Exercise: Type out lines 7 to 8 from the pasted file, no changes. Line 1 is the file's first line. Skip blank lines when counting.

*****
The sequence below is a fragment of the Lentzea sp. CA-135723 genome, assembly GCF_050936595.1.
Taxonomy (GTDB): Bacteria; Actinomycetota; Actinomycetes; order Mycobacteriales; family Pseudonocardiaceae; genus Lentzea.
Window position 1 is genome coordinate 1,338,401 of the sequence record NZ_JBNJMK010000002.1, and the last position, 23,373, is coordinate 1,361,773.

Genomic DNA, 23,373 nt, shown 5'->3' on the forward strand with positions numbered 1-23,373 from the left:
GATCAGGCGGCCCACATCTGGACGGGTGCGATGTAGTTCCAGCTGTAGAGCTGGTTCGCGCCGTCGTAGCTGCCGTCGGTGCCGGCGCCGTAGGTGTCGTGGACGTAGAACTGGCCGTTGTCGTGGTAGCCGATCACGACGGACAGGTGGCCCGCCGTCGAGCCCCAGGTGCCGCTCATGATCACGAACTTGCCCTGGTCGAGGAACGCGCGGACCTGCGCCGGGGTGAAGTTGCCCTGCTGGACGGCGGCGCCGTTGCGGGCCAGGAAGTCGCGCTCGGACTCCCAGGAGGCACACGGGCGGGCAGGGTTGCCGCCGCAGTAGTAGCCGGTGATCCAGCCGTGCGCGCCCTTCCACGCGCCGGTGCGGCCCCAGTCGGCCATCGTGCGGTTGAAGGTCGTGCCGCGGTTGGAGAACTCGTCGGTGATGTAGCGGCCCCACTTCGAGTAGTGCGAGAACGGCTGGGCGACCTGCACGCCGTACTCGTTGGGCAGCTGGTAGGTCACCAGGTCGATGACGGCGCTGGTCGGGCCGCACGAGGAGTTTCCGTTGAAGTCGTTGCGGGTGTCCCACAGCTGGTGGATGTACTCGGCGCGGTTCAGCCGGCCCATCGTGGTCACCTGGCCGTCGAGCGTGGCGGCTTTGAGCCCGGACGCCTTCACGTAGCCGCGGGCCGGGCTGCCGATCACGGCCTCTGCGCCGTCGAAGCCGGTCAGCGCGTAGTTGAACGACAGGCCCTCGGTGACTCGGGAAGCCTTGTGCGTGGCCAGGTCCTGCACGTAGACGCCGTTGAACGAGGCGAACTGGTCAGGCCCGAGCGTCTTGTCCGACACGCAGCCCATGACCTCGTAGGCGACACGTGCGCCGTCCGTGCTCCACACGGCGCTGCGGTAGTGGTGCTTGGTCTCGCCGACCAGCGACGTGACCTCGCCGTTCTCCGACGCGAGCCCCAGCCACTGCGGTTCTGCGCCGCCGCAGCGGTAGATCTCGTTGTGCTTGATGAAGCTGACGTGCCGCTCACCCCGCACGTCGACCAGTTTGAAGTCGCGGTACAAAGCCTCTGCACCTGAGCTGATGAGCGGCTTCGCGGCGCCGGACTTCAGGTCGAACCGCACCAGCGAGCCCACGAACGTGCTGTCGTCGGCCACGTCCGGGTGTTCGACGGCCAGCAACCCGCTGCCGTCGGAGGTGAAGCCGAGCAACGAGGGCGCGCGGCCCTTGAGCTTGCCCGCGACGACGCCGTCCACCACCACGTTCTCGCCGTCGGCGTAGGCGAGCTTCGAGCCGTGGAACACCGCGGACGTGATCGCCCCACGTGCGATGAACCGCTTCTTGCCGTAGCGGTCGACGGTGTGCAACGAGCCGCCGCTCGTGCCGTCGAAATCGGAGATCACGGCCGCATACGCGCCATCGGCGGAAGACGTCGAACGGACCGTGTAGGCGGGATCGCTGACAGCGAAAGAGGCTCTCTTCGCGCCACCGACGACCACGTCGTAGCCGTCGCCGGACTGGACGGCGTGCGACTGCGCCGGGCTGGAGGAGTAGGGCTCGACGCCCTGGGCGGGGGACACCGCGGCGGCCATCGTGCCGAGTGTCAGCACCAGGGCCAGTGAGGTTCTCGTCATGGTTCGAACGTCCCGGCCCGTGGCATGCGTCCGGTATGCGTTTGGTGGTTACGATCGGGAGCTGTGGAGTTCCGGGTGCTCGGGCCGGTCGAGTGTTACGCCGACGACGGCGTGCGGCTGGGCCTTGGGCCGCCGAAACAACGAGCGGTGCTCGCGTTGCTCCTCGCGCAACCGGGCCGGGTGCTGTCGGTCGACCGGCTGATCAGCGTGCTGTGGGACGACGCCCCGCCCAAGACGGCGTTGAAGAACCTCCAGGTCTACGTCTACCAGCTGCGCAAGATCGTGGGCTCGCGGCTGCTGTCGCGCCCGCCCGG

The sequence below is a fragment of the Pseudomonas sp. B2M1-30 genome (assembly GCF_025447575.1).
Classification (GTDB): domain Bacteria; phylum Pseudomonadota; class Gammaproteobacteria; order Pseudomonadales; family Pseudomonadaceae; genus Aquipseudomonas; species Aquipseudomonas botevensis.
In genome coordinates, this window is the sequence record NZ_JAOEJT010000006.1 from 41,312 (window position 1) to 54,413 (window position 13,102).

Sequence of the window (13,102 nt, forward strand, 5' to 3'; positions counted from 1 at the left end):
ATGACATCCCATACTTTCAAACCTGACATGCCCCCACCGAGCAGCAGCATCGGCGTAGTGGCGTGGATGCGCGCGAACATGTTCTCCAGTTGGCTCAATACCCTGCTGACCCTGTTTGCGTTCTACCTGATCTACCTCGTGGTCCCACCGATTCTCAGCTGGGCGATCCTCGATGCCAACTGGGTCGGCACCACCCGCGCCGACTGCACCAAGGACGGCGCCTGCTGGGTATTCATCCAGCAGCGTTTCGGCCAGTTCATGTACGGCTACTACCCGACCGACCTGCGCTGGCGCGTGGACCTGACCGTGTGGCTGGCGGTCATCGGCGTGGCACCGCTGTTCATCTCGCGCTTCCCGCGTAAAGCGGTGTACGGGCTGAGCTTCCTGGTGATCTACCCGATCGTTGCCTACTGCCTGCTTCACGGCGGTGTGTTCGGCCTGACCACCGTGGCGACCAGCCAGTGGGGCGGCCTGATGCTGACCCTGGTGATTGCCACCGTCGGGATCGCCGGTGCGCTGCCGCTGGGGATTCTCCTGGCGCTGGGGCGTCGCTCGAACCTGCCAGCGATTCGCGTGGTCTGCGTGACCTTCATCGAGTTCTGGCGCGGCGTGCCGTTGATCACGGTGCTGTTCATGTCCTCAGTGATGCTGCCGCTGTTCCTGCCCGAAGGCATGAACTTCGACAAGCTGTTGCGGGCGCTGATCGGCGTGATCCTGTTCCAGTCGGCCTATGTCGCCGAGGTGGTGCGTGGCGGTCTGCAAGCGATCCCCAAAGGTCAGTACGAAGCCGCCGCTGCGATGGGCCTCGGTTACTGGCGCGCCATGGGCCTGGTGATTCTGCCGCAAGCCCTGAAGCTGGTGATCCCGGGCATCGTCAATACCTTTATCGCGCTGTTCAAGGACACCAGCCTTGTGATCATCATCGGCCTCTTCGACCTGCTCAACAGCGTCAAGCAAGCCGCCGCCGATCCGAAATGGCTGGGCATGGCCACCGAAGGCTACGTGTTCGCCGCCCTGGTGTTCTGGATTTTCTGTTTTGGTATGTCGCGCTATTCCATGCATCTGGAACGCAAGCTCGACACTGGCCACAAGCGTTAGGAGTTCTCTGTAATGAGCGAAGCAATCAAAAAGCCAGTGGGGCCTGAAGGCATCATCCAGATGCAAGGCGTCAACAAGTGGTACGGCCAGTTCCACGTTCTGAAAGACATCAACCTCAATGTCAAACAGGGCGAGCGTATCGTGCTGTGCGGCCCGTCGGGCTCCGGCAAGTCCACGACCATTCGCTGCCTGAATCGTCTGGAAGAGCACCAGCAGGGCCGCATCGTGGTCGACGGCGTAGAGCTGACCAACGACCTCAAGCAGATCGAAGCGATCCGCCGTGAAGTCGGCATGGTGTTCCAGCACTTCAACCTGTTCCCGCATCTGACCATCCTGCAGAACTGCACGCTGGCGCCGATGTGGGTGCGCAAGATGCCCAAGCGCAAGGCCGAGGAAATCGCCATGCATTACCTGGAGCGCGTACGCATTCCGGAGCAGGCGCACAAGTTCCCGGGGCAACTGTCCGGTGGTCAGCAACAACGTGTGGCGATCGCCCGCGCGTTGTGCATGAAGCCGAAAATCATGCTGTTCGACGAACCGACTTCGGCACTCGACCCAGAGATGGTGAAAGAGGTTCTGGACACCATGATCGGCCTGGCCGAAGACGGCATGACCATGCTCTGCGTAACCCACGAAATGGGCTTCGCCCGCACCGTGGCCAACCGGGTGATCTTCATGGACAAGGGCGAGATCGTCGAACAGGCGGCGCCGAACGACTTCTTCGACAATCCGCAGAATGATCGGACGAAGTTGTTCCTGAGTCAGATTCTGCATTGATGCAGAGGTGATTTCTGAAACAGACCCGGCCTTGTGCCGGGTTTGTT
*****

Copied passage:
Classification (GTDB): domain Bacteria; phylum Pseudomonadota; class Gammaproteobacteria; order Pseudomonadales; family Pseudomonadaceae; genus Aquipseudomonas; species Aquipseudomonas botevensis.
In genome coordinates, this window is the sequence record NZ_JAOEJT010000006.1 from 41,312 (window position 1) to 54,413 (window position 13,102).